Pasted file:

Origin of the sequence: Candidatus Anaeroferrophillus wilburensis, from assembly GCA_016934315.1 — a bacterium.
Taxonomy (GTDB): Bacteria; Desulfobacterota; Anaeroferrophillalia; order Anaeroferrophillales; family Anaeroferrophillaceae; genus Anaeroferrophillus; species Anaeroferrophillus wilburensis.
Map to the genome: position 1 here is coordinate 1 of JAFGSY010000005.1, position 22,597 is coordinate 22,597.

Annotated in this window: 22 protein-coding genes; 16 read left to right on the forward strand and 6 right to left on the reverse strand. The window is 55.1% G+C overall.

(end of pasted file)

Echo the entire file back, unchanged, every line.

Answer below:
Origin of the sequence: Candidatus Anaeroferrophillus wilburensis, from assembly GCA_016934315.1 — a bacterium.
Taxonomy (GTDB): Bacteria; Desulfobacterota; Anaeroferrophillalia; order Anaeroferrophillales; family Anaeroferrophillaceae; genus Anaeroferrophillus; species Anaeroferrophillus wilburensis.
Map to the genome: position 1 here is coordinate 1 of JAFGSY010000005.1, position 22,597 is coordinate 22,597.

Annotated in this window: 22 protein-coding genes; 16 read left to right on the forward strand and 6 right to left on the reverse strand. The window is 55.1% G+C overall.